How robots are helping medical professionals combat COVID-19
Robots can help medical professionals dealing with COVID-19 and potentially reduce their exposure to the pandemic.
With the new threat to humanity and society presented by COVID-19, drastic measures have become necessary. One such measure is the employment of robots in the fight against this deadly virus.
The COVID-19 virus is “novel” or new, which means humans don’t have any immunity to it. This creates the opportunity for anyone who is exposed to it to become infected, leading to extreme illness and even death. With such a high rate of infection, one of the prime environments for exposure are medical facilities, and one of the prime communities for infection are the people who are aiding other ill people – medical professionals.
How do you reduce the risk to medical professionals? By reducing the number of interactions they have with sick patients. This is where robots can have a major impact. Instead of risking personnel at intake locations, robots are being used to scan for patients with potential symptoms, whether it be high temperature or coughing.
Mobile robots are used in place of doctors to perform routine observations such as temperature checks. Robots are also being used to dispense medicine, which frees up nurses to help with patients in other ways. In all, the use of robots allows doctors and nurses to more effectively perform the highest priority duties where their skills and abilities are most needed. Robots are increasing the capabilities of the medical facilities they’re in while reducing the risk to those working there.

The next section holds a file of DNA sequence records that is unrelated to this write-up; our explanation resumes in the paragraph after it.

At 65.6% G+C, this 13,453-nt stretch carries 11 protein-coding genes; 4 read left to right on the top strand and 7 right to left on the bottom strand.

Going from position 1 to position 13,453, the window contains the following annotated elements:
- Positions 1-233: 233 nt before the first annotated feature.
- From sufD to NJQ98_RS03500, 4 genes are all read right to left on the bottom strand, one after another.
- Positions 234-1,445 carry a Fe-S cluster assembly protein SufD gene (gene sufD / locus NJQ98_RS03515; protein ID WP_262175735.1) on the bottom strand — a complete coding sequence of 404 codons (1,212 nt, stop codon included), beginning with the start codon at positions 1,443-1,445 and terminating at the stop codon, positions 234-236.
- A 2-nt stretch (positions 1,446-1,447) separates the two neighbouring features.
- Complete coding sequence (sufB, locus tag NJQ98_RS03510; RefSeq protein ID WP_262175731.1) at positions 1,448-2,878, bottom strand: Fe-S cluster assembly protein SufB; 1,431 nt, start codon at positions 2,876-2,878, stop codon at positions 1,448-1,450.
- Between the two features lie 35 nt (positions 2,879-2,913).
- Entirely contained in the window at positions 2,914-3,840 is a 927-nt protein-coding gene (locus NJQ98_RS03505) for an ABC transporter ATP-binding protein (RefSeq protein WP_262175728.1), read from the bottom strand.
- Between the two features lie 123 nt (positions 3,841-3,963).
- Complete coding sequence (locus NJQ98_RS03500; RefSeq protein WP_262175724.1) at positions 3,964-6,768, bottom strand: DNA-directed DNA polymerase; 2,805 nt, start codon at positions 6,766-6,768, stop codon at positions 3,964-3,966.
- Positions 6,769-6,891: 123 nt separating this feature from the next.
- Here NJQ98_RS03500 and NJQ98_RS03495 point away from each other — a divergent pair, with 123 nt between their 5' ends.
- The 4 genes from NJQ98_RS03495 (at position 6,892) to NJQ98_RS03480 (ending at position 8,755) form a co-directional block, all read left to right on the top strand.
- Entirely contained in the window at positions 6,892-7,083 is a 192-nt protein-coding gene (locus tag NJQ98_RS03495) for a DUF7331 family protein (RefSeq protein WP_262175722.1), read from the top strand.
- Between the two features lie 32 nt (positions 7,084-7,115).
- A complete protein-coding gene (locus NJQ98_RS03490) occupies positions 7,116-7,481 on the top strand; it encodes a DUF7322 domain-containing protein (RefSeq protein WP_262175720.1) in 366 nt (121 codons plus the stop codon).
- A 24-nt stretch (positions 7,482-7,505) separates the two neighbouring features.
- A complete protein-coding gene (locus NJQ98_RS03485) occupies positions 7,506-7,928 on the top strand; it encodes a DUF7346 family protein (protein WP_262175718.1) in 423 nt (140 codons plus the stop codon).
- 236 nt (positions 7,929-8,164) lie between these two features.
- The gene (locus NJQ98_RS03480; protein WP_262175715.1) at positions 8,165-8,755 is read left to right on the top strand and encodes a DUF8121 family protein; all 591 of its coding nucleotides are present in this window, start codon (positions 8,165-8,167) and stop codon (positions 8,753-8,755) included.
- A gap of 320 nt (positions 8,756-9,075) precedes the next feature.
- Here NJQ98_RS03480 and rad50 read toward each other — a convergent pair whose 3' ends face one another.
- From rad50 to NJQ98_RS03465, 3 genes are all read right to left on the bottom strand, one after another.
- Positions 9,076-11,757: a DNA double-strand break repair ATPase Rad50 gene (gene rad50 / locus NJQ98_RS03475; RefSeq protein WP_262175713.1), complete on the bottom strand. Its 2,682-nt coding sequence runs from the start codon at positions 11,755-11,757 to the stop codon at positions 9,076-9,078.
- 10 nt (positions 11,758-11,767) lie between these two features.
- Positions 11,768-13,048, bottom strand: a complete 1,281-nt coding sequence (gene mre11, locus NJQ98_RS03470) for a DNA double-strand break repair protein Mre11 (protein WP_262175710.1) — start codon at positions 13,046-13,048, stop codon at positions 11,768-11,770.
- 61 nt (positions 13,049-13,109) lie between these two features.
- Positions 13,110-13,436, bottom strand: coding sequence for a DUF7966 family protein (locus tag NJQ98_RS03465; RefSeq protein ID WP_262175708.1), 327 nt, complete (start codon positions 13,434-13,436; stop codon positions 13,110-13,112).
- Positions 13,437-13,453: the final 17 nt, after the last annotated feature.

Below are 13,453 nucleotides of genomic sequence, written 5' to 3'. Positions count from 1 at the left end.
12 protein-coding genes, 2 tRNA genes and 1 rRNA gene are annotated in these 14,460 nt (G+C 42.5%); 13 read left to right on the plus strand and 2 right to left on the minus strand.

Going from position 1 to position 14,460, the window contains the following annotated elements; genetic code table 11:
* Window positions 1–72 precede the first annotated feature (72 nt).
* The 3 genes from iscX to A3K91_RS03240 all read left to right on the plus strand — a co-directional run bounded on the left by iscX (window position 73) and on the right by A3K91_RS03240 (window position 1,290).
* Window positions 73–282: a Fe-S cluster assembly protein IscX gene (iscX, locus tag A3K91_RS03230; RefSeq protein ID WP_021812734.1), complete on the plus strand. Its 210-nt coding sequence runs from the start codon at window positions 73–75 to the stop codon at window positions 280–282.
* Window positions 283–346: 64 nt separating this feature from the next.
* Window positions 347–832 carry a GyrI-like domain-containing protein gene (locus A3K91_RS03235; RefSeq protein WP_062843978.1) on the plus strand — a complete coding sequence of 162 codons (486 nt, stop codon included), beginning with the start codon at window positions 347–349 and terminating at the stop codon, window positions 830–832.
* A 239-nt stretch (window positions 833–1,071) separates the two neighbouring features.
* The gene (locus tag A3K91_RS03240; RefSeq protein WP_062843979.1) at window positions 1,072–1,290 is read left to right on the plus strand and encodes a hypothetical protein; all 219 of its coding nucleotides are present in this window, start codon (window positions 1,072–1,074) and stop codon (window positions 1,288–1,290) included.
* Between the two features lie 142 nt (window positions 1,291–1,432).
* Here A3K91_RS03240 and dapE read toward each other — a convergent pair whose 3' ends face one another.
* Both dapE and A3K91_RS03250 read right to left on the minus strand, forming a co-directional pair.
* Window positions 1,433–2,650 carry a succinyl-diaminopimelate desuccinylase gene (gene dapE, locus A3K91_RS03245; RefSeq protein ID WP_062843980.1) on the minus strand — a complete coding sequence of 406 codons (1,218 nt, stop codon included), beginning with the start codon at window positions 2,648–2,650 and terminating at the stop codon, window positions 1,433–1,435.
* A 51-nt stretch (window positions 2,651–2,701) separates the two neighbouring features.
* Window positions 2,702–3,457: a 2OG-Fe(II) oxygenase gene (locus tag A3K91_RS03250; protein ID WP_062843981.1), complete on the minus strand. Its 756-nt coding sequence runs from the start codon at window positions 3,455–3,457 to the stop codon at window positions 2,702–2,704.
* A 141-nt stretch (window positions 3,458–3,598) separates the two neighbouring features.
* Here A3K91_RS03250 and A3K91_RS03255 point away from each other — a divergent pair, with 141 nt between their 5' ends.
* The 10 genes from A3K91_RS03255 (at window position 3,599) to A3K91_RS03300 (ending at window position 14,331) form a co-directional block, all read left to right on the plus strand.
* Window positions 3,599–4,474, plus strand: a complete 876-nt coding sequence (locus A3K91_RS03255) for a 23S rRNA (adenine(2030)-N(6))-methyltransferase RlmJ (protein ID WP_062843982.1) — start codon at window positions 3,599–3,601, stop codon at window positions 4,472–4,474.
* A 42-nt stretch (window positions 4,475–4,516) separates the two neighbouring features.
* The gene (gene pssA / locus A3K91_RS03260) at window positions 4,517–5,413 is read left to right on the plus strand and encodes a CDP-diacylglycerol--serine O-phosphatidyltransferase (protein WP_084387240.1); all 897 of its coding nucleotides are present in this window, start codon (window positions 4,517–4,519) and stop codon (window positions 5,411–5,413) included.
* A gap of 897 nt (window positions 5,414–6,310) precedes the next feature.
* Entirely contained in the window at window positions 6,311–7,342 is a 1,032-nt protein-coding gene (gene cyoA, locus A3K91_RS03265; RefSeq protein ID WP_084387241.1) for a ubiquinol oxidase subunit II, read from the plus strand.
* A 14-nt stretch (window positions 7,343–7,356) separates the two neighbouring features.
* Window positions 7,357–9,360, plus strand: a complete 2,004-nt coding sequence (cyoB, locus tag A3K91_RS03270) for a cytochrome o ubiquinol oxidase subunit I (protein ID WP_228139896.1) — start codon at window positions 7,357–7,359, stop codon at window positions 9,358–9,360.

Mundane tasks abound in medical facilities, most of which are overlooked, and most of which include exposure to infection. Trash pickup, room cleaning and area disinfection, medication distribution, and meal delivery are just a few of those tasks that are being performed by robots, reducing the risk medical workers are exposed to.
Freeing staff from some of these tasks not only increases the ability of the medical facility to treat more patients, but it also helps reduce the probability that one of those workers will become a patient themselves. With the right precautions, robots can perform these tasks while preventing transmission between patients and facility workers.
Medical facilities are a hotbed for the transmission of infections, especially one like COVID-19. Robots performing tasks that would normally put workers at risk of infection greatly improves not only the capabilities of the facility, but dramatically reduces the risk to both workers and patients. Robotic helpers can greatly improve our ability to fight, and eradicate, this threat to our friends and families.
This article originally appeared on the Robotics Online Blog. Robotic Industries Association (RIA) is a part of the Association for Advancing Automation (A3), a CFE Media content partner.